On April 25, 2022, the ACLU-NH filed a friend-of-the-court brief in Norelli v. Secretary of State, a lawsuit brought by a number of voters alleging that the political branches are at an impasse on redrawing the Congressional districts, but that population shifts have rendered the current districts unconstitutional on the principle of one person/one vote.

Our brief highlights that the legislature and Governor have been unable to agree on a congressional plan. Our analysis (linked here) shows that the plan proposed by the legislature would draw two “safe” districts—one for Democrats and one for Republicans, which is a change from the two highly competitive districts we have now. Our brief explains our view that population changes make the current districts untenable, and we ask the Court to apply the “least change” approach, by starting with the currently enacted districts and move the fewest number of people from District 1 to District 2 to make the plan constitutional.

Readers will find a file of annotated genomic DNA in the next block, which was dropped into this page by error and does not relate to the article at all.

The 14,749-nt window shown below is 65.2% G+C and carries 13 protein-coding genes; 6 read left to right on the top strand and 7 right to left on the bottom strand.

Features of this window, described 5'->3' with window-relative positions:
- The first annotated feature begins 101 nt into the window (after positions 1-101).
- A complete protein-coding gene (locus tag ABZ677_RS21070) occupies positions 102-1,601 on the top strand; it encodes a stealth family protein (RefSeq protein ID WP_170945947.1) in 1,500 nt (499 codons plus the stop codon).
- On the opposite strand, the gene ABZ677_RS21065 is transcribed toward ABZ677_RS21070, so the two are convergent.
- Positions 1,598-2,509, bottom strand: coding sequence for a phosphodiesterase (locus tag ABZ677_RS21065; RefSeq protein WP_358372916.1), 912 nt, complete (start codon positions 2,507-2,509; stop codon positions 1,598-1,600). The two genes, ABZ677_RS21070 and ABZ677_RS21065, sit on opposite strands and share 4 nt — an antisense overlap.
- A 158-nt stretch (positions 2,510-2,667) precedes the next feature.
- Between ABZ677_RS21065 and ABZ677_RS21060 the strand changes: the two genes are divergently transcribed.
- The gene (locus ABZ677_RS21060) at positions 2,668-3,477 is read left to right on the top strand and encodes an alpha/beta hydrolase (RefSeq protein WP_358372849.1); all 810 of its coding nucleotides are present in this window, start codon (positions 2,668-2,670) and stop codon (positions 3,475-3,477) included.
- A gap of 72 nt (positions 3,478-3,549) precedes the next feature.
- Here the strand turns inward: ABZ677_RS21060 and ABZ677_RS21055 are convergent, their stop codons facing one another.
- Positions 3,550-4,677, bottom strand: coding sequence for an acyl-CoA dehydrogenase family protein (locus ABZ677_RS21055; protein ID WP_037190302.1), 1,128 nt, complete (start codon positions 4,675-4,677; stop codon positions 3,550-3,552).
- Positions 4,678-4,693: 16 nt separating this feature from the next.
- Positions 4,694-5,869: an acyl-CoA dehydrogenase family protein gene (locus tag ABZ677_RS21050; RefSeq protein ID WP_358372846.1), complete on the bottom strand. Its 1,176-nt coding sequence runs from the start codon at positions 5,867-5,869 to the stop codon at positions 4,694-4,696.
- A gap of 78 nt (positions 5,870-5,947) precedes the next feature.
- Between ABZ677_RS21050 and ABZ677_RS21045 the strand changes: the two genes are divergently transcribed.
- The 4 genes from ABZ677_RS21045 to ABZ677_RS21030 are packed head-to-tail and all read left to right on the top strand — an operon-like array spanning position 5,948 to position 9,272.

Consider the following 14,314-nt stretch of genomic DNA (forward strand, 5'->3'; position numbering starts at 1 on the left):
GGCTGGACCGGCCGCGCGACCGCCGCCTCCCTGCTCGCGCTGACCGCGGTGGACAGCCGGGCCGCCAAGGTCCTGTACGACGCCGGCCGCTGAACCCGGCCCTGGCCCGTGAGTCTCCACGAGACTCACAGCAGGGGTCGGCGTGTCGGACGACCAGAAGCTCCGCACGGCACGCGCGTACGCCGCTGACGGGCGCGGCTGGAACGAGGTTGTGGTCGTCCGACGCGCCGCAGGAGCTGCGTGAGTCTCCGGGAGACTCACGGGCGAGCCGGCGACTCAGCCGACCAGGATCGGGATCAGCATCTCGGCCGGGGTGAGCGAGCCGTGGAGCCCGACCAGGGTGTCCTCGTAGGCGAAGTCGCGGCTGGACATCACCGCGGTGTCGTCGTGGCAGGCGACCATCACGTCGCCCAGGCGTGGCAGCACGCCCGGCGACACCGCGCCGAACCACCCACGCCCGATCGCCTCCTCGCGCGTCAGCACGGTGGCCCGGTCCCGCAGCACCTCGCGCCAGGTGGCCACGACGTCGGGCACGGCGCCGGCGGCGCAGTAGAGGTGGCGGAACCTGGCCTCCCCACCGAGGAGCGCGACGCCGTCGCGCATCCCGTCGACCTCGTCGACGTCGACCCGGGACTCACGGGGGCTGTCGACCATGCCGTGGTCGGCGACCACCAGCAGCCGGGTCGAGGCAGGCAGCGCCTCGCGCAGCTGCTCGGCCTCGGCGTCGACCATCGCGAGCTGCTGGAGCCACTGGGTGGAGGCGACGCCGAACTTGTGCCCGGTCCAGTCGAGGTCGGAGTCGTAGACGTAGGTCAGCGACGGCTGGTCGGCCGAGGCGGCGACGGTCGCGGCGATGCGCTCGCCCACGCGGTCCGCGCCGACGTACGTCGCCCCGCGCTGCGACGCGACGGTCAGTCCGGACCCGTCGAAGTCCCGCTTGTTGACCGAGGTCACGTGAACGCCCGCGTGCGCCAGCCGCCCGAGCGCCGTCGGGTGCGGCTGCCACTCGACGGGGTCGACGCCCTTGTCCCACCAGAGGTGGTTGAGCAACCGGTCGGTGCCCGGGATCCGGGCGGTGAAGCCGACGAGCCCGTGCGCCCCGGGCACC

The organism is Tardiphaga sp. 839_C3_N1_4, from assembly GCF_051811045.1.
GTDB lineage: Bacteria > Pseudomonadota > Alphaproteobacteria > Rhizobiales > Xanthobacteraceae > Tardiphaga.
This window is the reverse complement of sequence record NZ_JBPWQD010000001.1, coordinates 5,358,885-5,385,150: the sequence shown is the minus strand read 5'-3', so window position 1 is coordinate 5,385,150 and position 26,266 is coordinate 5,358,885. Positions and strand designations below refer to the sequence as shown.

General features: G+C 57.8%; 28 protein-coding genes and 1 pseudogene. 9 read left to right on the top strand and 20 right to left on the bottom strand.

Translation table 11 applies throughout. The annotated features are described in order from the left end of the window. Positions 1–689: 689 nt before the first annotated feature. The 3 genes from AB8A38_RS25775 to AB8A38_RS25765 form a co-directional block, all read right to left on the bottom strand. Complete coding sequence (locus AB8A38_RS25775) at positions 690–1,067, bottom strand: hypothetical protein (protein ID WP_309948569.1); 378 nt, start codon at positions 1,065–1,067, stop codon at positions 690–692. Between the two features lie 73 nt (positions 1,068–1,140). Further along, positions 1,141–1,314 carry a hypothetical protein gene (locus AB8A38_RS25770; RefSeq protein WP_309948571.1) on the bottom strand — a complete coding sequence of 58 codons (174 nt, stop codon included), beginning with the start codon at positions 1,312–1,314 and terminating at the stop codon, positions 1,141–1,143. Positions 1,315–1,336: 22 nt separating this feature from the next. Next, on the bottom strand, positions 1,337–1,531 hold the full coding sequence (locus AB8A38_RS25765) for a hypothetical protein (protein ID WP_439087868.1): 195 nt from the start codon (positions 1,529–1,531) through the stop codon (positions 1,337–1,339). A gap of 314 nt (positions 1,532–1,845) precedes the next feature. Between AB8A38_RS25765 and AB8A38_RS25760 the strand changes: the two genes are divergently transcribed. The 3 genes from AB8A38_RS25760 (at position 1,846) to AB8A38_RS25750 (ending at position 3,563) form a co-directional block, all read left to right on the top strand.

On May 12, 2022, after oral argument on May 4, 2022, the New Hampshire Supreme issued a decision agreeing that current 2010 congressional maps cannot be used after the 2020 census for upcoming congressional elections, and concluded that the "least change" approach should apply in the event of an impasse.  The Court’s opinion ensures that the people of New Hampshire will have congressional districts with equal populations as the Constitution requires.

Date filed

April 25, 2022


New Hampshire Supreme Court



Case number